Wednesday, June 24, 2009

No Improvement In May Home Sales

Yesterday existing home sales reported a rise of 2.4% in May of previously owned homes in the United States. This rose at a slower-than-expected pace in the month and much of it is being attributed to a sluggish recovery from the severe economic recession. Local the Alameda market saw a decline as home sales dipped below 30-units, making it five of the last six months where sales have not exceeded 29 units.

Alameda recorded, for May, a Year-Over-Year sales decline of 30-percent and a month-over-month drop of 20-percent. The swings are big for Alameda, because the numbers are low. The take away is sales just have not started to take off and it appears people are sitting to see if they will have jobs or the market will fall farther.

The news for our region shows that prices in the West Down over 30%

The National Association of Realtors said sales rose 2.4% to an annual rate of 4.77 million units from a downwardly revised 4.66 million pace in April. That compared to market forecasts for a 4.81 million-unit pace. However, sales increased for a second straight month in May. The Realtors report showed sales remained down 3.6% compared to May last year.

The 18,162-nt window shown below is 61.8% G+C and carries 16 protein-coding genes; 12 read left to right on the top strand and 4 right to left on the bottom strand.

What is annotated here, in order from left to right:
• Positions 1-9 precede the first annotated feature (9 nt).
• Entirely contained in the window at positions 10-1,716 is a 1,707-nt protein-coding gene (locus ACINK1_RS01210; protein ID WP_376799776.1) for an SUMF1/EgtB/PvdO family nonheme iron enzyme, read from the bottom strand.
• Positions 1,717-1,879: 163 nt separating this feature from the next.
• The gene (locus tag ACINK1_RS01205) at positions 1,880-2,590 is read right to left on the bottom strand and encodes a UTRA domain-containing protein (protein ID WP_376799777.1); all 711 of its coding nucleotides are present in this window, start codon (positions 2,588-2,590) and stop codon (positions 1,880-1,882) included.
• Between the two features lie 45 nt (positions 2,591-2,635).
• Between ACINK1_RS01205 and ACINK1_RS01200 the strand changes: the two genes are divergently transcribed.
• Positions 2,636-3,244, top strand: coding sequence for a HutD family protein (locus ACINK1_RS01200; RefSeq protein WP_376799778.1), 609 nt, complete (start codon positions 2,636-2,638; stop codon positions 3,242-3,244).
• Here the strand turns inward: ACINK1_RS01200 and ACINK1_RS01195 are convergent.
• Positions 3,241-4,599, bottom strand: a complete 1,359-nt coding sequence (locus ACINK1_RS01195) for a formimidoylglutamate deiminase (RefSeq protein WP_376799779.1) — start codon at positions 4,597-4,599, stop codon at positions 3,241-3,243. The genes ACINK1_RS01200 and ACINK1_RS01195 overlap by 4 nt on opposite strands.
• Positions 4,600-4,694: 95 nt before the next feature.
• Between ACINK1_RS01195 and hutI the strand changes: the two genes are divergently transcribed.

Data on new and existing home sales have backed suggestions that the three-year housing slump is nearing a bottom. With a surge in mortgage rates and unemployment highs have tempered any optimism.

The Realtors report showed sales of single-family homes rose 1.9% last month to an annual rate of 4.25 million, while multifamily units — the hardest-hit sector — surged 6.1% to a 520,000-unit annual pace. The supply of unsold homes fell 3.5% to 3.80 million. At the current sales pace, it would take 9.6 months to clear that supply, down from 10.1 months in April.

On the new home front, the government reported sales fell slightly last month, in another sign that the housing market’s recovery is likely to be gradual and prolonged. The Commerce Department said Wednesday that sales dropped 0.6 percent in May to a seasonally adjusted annual rate of 342,000, from a downwardly revised April rate of 344,000. Sales were down nearly 33 percent from May last year.

Overall the news is this housing downturn still needs a lot more to happen for it to turn.

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